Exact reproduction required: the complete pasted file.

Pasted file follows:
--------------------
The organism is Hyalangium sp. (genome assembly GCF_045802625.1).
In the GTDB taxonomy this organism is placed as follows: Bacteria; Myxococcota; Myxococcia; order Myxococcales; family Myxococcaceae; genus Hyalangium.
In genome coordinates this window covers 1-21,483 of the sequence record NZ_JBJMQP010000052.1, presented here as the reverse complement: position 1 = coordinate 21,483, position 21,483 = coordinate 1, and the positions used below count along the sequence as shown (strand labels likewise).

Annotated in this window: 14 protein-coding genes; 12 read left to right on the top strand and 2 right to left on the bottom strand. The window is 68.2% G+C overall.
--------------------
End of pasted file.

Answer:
The organism is Hyalangium sp. (genome assembly GCF_045802625.1).
In the GTDB taxonomy this organism is placed as follows: Bacteria; Myxococcota; Myxococcia; order Myxococcales; family Myxococcaceae; genus Hyalangium.
In genome coordinates this window covers 1-21,483 of the sequence record NZ_JBJMQP010000052.1, presented here as the reverse complement: position 1 = coordinate 21,483, position 21,483 = coordinate 1, and the positions used below count along the sequence as shown (strand labels likewise).

Annotated in this window: 14 protein-coding genes; 12 read left to right on the top strand and 2 right to left on the bottom strand. The window is 68.2% G+C overall.